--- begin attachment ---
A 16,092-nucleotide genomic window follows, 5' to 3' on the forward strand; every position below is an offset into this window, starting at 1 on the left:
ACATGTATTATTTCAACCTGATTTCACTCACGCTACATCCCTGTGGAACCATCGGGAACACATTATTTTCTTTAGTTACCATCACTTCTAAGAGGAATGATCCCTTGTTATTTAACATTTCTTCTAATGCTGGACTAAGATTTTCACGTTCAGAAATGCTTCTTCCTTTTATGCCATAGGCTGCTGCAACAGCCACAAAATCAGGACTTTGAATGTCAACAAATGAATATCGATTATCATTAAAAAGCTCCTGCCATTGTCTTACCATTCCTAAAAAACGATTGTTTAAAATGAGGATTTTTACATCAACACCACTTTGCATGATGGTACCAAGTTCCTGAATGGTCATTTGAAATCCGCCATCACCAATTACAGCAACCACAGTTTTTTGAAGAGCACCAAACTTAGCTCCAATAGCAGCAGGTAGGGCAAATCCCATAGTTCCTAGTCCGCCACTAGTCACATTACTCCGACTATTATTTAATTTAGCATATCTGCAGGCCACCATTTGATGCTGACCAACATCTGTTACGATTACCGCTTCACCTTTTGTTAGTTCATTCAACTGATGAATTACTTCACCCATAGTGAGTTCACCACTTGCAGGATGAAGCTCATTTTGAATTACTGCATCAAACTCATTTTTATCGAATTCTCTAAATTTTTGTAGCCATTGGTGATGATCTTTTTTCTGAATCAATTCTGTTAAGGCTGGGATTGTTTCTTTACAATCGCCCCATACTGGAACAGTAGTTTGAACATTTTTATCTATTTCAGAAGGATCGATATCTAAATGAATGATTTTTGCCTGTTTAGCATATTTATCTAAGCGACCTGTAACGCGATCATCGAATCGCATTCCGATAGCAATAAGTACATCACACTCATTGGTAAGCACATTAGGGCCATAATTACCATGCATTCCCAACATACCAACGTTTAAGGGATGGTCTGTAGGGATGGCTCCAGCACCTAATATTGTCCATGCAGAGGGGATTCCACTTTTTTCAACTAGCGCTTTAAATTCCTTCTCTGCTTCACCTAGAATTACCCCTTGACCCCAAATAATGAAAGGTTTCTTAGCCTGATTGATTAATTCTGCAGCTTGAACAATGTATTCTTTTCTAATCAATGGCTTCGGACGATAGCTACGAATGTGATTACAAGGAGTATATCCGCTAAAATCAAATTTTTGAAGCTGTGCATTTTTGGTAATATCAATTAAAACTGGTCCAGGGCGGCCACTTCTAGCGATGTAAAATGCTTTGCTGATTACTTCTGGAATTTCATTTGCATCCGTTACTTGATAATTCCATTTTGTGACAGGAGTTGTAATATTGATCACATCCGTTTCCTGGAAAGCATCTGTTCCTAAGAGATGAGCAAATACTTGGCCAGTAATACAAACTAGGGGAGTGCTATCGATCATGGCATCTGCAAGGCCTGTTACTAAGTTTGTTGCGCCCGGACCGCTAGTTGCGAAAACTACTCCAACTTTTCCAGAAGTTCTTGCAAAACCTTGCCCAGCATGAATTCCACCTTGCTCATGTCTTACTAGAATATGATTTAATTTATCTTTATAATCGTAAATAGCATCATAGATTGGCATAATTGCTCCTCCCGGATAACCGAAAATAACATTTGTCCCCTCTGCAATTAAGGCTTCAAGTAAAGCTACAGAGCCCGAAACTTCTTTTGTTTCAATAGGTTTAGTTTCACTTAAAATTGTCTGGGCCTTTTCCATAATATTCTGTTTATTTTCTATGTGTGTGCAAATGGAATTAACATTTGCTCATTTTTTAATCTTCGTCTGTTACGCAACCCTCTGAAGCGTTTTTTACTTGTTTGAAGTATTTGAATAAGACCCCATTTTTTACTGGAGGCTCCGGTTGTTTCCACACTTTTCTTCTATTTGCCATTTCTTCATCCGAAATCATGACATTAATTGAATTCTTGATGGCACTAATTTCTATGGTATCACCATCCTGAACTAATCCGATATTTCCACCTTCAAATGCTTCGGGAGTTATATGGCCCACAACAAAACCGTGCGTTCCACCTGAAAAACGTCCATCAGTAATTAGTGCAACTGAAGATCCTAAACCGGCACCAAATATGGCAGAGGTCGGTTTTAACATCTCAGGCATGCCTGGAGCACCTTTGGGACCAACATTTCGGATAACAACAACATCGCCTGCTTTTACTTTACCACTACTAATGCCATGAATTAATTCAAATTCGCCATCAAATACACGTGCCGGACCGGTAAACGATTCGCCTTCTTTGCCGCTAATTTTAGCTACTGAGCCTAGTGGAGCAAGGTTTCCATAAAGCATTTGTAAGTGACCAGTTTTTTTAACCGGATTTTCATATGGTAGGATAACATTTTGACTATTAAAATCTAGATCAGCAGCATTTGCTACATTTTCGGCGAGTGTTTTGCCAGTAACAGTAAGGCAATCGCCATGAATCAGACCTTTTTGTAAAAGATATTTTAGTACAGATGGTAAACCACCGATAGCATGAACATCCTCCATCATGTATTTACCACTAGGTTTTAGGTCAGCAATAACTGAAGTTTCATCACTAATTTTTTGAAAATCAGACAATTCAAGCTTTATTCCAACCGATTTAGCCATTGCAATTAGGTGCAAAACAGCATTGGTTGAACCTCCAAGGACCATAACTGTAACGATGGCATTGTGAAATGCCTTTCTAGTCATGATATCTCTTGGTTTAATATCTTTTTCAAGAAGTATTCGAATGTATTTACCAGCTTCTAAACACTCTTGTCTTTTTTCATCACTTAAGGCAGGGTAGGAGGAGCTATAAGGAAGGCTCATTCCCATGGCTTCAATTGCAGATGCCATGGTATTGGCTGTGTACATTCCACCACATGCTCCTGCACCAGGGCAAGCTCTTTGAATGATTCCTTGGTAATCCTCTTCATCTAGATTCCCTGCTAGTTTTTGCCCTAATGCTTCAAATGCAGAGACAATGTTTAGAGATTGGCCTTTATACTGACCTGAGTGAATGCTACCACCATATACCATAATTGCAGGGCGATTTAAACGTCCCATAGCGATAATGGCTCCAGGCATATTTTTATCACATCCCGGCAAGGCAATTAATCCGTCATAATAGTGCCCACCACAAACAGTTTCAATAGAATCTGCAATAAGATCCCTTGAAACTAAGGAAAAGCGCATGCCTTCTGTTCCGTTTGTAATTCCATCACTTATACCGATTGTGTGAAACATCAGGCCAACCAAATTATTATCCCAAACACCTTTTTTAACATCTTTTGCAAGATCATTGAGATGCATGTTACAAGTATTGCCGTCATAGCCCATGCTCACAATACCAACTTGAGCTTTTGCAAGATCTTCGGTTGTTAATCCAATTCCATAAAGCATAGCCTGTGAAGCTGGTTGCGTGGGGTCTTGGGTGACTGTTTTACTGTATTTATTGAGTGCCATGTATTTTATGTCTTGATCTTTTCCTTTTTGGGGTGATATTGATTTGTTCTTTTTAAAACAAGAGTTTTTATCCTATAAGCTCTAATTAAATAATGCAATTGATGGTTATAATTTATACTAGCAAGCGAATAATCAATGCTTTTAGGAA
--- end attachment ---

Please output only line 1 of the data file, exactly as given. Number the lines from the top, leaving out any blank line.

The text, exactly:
A 16,092-nucleotide genomic window follows, 5' to 3' on the forward strand; every position below is an offset into this window, starting at 1 on the left: